On a pristine afternoon, passing the farm stands that line Rt. 25, bursting with colorful bushel baskets of the season’s harvest, it is hard not to appreciate the nourishing gifts of the North Fork. The only thing better is to savor the goodness of the day with a glass of local wine and good company at the very first winery on Long Island, Castello Di Borghese, located in Cutchogue.
Yes—that Borghese. Owner Marco Borghese is an Italian prince who was born in Florence and raised in Rome. His aunt founded the Borghese makeup line and relatives own the Borghese Gallery. But it was only after he and his wife, Ann Marie, who was born in Philadelphia, came to Long Island in 1998 for a tasting at the winery owned by Louisa and Alex Hargrave, that the couple’s attention turned to wine-making. Marco was in the import-export business, but he and his wife enjoyed the experience so much that when the vineyard was put up for sale the following year, they bought it. He is now a full-time hands-on owner and he and Ann Marie and their children have made the North Fork their home.
The vineyard is steeped in history—as much as a 40-year old industry can be. It began with the Hargraves in 1973 when the idea of growing grapes on Long Island for wine was foreign to potato farmers in the region. But Alex Hargrave wanted to give it a try, so he consulted a local farmer named Wickham who told him he thought grapes would do nicely in this maritime climate, which was on the same latitude as Bordeaux. He bought himself some quality stock, and set the roots for a thriving culture that visitors from all over the country enjoy.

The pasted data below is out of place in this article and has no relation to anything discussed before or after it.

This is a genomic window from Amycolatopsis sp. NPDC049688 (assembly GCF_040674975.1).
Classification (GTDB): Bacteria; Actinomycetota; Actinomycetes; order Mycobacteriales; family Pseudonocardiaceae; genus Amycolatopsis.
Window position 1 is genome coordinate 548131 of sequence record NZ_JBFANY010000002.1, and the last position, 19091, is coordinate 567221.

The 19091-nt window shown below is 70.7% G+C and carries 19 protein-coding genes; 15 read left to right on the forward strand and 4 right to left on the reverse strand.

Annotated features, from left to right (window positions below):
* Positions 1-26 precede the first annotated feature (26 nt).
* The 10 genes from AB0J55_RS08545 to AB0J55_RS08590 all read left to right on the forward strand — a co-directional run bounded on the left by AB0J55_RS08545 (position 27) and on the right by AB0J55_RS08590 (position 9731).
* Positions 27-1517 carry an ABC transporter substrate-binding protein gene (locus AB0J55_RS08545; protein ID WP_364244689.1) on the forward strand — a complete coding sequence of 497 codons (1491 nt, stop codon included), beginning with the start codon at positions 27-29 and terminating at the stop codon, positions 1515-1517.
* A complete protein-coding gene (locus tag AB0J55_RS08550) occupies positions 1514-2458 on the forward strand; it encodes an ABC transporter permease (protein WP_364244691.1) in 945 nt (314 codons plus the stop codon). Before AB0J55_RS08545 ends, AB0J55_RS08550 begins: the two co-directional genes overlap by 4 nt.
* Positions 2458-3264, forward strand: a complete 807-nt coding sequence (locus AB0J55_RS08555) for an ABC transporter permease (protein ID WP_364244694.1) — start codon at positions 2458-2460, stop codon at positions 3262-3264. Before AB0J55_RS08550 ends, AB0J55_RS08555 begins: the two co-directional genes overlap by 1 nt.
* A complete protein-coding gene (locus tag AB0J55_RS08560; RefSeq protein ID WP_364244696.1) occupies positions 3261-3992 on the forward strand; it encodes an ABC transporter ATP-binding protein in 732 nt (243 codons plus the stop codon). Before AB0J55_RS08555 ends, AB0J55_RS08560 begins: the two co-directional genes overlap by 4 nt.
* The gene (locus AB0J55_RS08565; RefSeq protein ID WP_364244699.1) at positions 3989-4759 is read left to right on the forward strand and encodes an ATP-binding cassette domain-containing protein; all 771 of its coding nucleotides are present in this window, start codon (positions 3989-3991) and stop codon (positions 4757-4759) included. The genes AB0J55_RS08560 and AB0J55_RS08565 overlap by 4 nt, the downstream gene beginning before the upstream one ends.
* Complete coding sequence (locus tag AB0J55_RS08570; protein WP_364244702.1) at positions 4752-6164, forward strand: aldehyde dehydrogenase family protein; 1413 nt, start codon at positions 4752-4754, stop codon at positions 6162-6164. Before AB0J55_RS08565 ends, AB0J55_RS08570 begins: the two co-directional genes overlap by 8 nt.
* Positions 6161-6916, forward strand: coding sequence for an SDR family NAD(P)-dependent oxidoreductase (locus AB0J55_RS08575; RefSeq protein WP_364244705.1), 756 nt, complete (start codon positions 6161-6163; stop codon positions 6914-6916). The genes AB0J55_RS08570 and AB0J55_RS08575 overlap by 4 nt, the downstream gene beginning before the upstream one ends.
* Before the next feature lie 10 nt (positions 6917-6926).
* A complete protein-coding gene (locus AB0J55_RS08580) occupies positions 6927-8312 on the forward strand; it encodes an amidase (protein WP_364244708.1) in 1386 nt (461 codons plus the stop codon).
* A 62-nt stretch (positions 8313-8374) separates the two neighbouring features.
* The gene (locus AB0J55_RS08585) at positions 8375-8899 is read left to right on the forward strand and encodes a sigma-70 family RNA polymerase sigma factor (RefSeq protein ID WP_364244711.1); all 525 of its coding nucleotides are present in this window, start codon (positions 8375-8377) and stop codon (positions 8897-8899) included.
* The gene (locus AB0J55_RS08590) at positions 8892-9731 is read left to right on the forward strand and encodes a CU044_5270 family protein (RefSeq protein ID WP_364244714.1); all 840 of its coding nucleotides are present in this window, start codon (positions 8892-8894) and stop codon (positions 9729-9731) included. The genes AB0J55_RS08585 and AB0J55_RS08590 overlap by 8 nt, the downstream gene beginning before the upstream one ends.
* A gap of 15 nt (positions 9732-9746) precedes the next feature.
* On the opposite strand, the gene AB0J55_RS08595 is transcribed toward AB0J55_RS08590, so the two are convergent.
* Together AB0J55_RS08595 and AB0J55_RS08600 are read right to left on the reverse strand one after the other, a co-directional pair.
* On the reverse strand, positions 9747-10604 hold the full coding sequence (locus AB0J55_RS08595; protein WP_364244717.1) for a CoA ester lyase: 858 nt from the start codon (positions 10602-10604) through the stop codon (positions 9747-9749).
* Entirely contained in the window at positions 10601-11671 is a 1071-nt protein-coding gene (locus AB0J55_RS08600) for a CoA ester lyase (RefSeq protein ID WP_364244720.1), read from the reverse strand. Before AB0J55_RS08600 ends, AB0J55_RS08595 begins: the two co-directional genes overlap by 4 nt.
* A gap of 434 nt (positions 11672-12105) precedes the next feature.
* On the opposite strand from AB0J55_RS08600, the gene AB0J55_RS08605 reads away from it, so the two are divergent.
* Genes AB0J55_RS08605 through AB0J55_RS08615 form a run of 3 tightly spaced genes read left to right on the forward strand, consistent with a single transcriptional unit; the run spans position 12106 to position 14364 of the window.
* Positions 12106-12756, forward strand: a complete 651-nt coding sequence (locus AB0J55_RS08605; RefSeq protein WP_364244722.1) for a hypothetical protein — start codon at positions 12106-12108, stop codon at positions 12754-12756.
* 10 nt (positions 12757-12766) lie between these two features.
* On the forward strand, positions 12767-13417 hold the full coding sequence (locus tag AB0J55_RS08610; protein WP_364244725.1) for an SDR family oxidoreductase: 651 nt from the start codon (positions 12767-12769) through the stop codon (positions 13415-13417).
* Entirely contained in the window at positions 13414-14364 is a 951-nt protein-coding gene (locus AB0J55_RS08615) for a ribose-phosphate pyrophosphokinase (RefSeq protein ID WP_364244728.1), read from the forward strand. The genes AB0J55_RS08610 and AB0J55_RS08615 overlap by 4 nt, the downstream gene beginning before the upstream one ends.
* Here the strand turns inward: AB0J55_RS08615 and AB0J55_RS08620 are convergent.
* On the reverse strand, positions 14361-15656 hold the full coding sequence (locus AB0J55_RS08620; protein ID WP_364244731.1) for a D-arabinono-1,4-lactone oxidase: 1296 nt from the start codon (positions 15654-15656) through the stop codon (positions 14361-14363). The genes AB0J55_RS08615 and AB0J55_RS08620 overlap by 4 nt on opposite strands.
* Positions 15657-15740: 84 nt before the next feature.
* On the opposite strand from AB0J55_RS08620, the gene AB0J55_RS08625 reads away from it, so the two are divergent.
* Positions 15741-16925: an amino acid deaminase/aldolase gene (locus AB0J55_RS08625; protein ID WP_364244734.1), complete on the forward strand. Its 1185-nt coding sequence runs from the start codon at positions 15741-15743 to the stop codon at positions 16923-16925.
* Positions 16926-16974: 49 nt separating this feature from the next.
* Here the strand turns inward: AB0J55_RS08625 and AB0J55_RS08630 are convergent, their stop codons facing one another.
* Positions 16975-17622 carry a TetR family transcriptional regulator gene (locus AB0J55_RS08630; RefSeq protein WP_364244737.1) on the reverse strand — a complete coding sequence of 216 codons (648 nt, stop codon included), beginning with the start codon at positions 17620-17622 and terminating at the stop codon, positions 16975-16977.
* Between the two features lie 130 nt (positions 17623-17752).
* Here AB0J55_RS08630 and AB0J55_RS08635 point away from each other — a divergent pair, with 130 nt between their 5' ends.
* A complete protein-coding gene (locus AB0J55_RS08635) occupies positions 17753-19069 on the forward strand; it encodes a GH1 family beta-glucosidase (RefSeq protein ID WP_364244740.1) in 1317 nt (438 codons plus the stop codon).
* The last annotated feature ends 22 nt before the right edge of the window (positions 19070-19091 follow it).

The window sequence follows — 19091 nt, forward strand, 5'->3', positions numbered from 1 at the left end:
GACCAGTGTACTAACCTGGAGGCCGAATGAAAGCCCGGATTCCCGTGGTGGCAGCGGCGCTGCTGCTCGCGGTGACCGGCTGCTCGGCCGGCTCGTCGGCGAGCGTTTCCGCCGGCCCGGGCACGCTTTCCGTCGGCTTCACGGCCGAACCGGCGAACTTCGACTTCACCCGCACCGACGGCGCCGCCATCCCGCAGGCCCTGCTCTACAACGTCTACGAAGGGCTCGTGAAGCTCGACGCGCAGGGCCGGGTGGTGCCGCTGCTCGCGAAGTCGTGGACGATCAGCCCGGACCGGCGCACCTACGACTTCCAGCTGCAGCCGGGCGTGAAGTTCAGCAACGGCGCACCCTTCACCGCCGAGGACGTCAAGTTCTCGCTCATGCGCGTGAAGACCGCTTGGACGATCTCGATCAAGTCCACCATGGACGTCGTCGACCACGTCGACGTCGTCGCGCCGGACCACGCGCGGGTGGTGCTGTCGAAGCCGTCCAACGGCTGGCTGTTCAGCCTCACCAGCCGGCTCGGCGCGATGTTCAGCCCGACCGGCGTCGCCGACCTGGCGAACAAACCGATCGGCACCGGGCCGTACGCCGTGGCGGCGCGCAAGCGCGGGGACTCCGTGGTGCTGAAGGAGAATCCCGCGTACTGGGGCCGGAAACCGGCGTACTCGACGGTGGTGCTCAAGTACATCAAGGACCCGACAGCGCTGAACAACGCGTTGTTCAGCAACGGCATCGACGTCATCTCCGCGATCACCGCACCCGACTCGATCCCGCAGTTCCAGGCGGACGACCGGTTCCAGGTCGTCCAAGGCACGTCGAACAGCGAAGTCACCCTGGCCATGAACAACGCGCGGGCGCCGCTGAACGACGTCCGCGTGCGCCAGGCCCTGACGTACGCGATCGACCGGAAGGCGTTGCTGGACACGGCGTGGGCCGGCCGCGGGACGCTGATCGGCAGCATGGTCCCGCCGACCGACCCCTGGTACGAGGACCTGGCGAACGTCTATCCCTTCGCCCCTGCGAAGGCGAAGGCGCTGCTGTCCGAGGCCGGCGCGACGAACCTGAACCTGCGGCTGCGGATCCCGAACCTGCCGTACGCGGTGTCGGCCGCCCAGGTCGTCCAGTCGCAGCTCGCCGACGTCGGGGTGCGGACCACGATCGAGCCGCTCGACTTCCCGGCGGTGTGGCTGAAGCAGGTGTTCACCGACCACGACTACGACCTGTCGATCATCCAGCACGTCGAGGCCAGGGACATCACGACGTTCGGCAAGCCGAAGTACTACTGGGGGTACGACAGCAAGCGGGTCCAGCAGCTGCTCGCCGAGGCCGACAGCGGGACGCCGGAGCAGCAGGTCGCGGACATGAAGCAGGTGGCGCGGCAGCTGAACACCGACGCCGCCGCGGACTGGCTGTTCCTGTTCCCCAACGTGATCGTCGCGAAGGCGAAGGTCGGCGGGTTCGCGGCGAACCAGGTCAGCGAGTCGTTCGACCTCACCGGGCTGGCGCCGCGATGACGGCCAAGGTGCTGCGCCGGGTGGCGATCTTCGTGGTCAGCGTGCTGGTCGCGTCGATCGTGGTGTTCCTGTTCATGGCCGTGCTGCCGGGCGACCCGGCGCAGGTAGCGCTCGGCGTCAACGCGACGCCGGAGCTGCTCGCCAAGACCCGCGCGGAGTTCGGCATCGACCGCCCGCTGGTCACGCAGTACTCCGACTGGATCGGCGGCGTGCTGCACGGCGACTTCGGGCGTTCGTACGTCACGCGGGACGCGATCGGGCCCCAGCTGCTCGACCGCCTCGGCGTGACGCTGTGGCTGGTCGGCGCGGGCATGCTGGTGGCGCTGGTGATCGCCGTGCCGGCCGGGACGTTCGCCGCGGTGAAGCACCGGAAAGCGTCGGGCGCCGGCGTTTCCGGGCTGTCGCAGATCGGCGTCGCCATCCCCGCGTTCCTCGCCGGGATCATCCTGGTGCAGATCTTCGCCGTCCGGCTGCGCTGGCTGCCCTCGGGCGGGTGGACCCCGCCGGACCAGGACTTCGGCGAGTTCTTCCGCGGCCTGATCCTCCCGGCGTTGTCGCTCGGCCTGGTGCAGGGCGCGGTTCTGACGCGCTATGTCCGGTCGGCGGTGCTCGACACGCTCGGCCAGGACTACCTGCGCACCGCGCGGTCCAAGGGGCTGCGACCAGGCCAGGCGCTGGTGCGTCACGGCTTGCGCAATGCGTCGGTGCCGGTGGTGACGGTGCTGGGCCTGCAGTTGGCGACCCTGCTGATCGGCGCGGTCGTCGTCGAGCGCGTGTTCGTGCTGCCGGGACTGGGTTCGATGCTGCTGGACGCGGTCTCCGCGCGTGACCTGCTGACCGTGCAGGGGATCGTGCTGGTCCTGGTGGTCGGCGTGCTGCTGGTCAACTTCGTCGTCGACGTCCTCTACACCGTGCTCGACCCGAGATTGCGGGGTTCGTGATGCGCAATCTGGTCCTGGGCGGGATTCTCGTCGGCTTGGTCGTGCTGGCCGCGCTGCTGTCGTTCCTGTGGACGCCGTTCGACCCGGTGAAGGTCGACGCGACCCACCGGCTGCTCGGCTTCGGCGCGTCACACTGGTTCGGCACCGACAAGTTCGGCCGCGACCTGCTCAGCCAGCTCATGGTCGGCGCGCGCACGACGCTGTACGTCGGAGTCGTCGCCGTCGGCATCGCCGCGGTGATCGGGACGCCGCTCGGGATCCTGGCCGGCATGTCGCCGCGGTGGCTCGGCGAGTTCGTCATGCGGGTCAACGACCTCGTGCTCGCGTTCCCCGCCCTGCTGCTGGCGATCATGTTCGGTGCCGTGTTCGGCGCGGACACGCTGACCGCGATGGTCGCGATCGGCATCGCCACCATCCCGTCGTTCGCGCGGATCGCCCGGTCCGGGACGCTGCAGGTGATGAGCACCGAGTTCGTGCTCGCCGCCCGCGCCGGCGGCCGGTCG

Fellow tourists Rochelle and Robert Goodman, of Clinton, NJ, had business in Westhampton but decided to extend their trip and include some tastings. “We had never thought about Long Island wines before. They are surprisingly good.” Rochelle, an educated wine consumer, says she had heard that Borghese was “known for the pinot noirs….I went to the New York Times, and this particular vineyard was cited….We decided if we were going to go to a vineyard—we should go to a good one.”
The tasting room is rich in ambience, with a thick wood bar and big wooden barrels serving as display cases for local chips and cheeses. A baby grand piano sits off to one side. Mary Twomey has served as tasting room staff since 2000. A former teacher, she took the job as a part time gig because it seemed interesting. She has since taken wine classes to expand her knowledge. “It’s a fun place to work, meeting people, working with the wines.”
Twomey says the winery is particularly proud of their 2010 Reisling, which won a double Gold Medal at the New York State Food and Wine Classic. Rochelle Goodman tastes it with her eyes closed, then smiles brightly. “This would be perfect with sushi!” she announces to the others gathered at the bar.
“2010 was one of the best years ever out here,” Twomey says. And although 2011 was hurt by a hurricane at the end of the season, this year looks promising. “The buds usually break the first weekend in May, but this year they broke early—in the middle of April. Now the grapes are really full…if the weather holds, we are anticipating a good season.”
Linda and Michael Tedesco are here from Huntington for the day. “We have been coming here a long time. We are Estate Reserve Club members,” he says of the Borghese Wine Club. “This is the oldest—it’s a refined vineyard. I used to make wine with my grandfather when I was younger. He was from Calabria and it reminds me of him. Marco has given us a personal tour. He is open and friendly, and informative.”
Twomey says that the owners are very involved and “have the final say in how the wine is finished up” and Tedesco explains: “They are making wine not just to make wine—it’s a life, it’s an art!”
Castello di Borghese Vineyard & Winery, 17150 County Route 48, Cutchogue Call 631-734-5111 or visit castellodiborghese.com.